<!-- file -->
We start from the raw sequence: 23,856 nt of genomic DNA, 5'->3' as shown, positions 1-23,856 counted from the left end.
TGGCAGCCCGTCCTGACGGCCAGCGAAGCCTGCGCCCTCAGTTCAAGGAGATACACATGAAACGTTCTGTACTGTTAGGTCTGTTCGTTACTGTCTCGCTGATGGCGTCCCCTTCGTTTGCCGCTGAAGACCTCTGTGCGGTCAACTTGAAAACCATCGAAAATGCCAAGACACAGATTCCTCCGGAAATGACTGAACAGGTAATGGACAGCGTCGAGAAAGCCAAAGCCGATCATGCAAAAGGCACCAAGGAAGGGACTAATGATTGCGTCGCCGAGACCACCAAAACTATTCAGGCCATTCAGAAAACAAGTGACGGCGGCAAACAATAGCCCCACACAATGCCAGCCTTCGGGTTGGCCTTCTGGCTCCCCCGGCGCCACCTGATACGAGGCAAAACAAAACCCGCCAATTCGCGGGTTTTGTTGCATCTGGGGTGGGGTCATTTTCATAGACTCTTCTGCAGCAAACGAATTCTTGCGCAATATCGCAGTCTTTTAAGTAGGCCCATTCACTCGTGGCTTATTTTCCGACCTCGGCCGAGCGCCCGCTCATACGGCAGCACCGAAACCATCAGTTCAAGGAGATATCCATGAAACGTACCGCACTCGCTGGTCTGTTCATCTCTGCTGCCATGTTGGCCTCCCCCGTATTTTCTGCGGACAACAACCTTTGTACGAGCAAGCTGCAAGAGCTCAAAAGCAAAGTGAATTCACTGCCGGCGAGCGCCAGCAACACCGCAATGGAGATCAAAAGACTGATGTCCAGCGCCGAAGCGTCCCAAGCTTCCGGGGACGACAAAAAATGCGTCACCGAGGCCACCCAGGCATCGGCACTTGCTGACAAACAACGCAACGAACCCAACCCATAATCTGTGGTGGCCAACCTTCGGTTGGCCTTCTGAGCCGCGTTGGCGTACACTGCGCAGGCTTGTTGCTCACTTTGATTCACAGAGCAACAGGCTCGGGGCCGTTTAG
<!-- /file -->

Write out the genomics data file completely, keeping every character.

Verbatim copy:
We start from the raw sequence: 23,856 nt of genomic DNA, 5'->3' as shown, positions 1-23,856 counted from the left end.
TGGCAGCCCGTCCTGACGGCCAGCGAAGCCTGCGCCCTCAGTTCAAGGAGATACACATGAAACGTTCTGTACTGTTAGGTCTGTTCGTTACTGTCTCGCTGATGGCGTCCCCTTCGTTTGCCGCTGAAGACCTCTGTGCGGTCAACTTGAAAACCATCGAAAATGCCAAGACACAGATTCCTCCGGAAATGACTGAACAGGTAATGGACAGCGTCGAGAAAGCCAAAGCCGATCATGCAAAAGGCACCAAGGAAGGGACTAATGATTGCGTCGCCGAGACCACCAAAACTATTCAGGCCATTCAGAAAACAAGTGACGGCGGCAAACAATAGCCCCACACAATGCCAGCCTTCGGGTTGGCCTTCTGGCTCCCCCGGCGCCACCTGATACGAGGCAAAACAAAACCCGCCAATTCGCGGGTTTTGTTGCATCTGGGGTGGGGTCATTTTCATAGACTCTTCTGCAGCAAACGAATTCTTGCGCAATATCGCAGTCTTTTAAGTAGGCCCATTCACTCGTGGCTTATTTTCCGACCTCGGCCGAGCGCCCGCTCATACGGCAGCACCGAAACCATCAGTTCAAGGAGATATCCATGAAACGTACCGCACTCGCTGGTCTGTTCATCTCTGCTGCCATGTTGGCCTCCCCCGTATTTTCTGCGGACAACAACCTTTGTACGAGCAAGCTGCAAGAGCTCAAAAGCAAAGTGAATTCACTGCCGGCGAGCGCCAGCAACACCGCAATGGAGATCAAAAGACTGATGTCCAGCGCCGAAGCGTCCCAAGCTTCCGGGGACGACAAAAAATGCGTCACCGAGGCCACCCAGGCATCGGCACTTGCTGACAAACAACGCAACGAACCCAACCCATAATCTGTGGTGGCCAACCTTCGGTTGGCCTTCTGAGCCGCGTTGGCGTACACTGCGCAGGCTTGTTGCTCACTTTGATTCACAGAGCAACAGGCTCGGGGCCGTTTAG